Are Today’s Students Ready for Possible Future of Work Contexts? What We Learn from Amanda

Topics: Future of Learning

Guest post by Kimberly Daniels

In The Future of Learning: Redefining Readiness from the Inside Out, KnowledgeWorks explored how two key drivers of change, the rise of smart machines and the decline of the full-time employee, could reshape work in 2040. Four scenarios illustrate how two critical uncertainties related to how these drivers of change and people’s responses to them could impact readiness for further learning, work and life. The scenarios also illuminate the kinds of supports that could be available to young people and adults for future success.

This blog post is the fifth in a series that examines the readiness attributes demonstrated by eight fictional personas who portray what success could look like. It is designed to get readers thinking about the knowledge, skills and dispositions people may need or want to develop in order to be ready for future work contexts, however the current uncertainties unfold. This post is about the fictional persona, Amanda.

This story of the fictional personal Amanda raises important questions about what people might need to know and be able to do today in order to be ready for a possible future work context that is similar to the scenario that she inhabits.Amanda’s work context in 2040 is characterized by the high technological displacement of human workers and by intentional systemic adaptation to the changing employment landscape. In this context, employers’ widespread embrace of automation and artificially-intelligent systems and a nationwide move toward a new human-centered economy have influenced most people to shift to more meaningful work focused around creativity and social purpose. Girded by a basic, universal income in addition to any paid compensation, people are free to follow their passions or leverage their strengths to contribute meaningfully to society. People do so by caring for others, by creating artistic products that others use and appreciate, by engaging their communities in innovative and systematic problem solving, and by participating in community-oriented projects and ventures. Some of these are paid contributions; others are voluntary. No longer focused on career planning, most people find purpose in life planning, making education less about traditional career readiness and more about personal growth.

As a smart-clothing entrepreneur, Amanda designs and sells sensor-enabled clothing that helps promote health and wellbeing. Having used crowdfunding to purchase inventory and open a small craft shop, Amanda sells her products online and at community craft markets. Motivated by more than profit alone, she is driven by her company’s social responsibility mission to engage in collaborative social-impact projects that help meet some of the clothing needs of low-income children and elderly people. These collaborative projects, financed by a civic participation fund, present opportunities for Amanda and others who share her compassion for helping others through creative solutions to contribute to their community in socially meaningful ways.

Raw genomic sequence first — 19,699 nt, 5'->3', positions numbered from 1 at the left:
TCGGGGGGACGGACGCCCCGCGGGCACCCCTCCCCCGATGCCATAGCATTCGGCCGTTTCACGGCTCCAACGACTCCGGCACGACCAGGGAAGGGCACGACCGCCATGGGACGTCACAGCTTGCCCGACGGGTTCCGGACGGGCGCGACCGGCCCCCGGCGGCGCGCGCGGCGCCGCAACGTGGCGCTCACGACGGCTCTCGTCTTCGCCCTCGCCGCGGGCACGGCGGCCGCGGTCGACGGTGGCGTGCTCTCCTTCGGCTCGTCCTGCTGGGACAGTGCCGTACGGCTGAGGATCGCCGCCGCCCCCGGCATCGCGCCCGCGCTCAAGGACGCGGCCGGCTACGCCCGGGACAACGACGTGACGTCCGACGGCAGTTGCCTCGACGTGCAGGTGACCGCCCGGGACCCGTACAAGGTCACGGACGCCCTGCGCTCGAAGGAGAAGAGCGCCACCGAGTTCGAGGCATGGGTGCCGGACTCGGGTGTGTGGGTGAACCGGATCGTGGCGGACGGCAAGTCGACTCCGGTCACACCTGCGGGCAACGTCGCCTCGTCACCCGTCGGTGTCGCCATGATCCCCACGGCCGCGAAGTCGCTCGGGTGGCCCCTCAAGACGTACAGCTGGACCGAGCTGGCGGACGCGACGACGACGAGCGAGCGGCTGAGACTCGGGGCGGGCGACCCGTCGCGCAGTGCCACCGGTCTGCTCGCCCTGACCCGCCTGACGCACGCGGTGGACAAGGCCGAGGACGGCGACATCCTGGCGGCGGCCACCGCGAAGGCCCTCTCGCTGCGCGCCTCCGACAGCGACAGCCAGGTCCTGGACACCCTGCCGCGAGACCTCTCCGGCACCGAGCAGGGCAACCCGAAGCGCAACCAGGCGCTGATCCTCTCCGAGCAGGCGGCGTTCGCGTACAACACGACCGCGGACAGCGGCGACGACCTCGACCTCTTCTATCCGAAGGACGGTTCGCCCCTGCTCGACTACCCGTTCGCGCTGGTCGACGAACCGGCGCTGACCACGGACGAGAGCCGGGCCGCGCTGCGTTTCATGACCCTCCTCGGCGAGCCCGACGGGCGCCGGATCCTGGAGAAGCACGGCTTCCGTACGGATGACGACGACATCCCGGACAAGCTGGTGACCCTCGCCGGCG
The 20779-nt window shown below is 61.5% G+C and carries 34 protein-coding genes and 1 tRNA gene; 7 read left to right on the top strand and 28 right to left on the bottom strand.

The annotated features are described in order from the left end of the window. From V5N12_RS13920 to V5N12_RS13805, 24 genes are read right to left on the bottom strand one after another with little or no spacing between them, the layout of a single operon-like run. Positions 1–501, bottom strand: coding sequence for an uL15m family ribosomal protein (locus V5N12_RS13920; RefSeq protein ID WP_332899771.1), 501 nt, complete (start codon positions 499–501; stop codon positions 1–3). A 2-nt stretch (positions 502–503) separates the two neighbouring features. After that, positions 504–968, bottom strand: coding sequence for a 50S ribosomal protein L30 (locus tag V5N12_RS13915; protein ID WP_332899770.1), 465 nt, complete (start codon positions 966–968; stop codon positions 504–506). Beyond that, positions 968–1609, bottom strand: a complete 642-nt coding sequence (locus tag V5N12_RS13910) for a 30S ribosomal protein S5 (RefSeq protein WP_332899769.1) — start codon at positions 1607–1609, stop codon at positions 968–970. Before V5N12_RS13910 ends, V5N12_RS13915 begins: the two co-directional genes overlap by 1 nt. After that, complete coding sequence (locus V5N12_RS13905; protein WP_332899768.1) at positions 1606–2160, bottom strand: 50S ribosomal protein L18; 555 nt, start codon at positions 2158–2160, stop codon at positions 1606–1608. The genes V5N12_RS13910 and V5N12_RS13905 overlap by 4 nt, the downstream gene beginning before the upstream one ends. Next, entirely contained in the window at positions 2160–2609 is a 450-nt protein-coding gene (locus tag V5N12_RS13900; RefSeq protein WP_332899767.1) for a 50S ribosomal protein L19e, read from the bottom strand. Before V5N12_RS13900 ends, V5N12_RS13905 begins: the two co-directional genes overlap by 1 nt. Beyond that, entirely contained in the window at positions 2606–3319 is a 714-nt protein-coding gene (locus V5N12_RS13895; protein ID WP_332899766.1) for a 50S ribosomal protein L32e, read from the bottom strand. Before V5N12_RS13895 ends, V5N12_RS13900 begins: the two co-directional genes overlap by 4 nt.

For Amanda, readiness for being an entrepreneur started with a side project in high school and, later, an internship at a do-it-yourself lab that enabled her to turn an innovative idea into a professional craft. Using money provided by a universal basic income, Amanda then enrolled in hybrid entrepreneurship and business management courses that combined online instruction and class assignments with regular face-to-face support. While she does not have a postsecondary degree, Amanda does have an accumulation of degree credits, certifications and work experiences that have empowered and equipped her to develop the skills needed to turn personal aspirations for helping others into a successful mission-driven business.


This story of the fictional personal Amanda raises important questions about what people might need to know and be able to do today in order to be ready for a possible future work context that is similar to the scenario that she inhabits. It also raises questions as to how today’s K-12 and postsecondary education institutions and employers might respond. The questions below provide a starting point for reflection.

Reflection Questions for Educators

  • How might K-12 and postsecondary institutions cultivate entrepreneurship programs and experiences that introduce students to, and support them in developing, entrepreneurial skills?
  • How might traditional education institutions partner with maker spaces and other community-based learning organizations to help students turn innovative ideas and passions into professional careers?

Reflection Questions for Employers

  • In what ways might employers entice workers to work with them in the mid- and long-term futures given the growing number of options available to workers?
  • How might the business sector help encourage creative approaches to problem solving through entrepreneurial and/or intrapreneurial thinking?
  • How might businesses provide their workers with capacity training and/or engaging experiences to help them develop social awareness?

In The Future of Learning: Redefining Readiness from the Inside Out, you can read more about career readiness considerations for today’s students.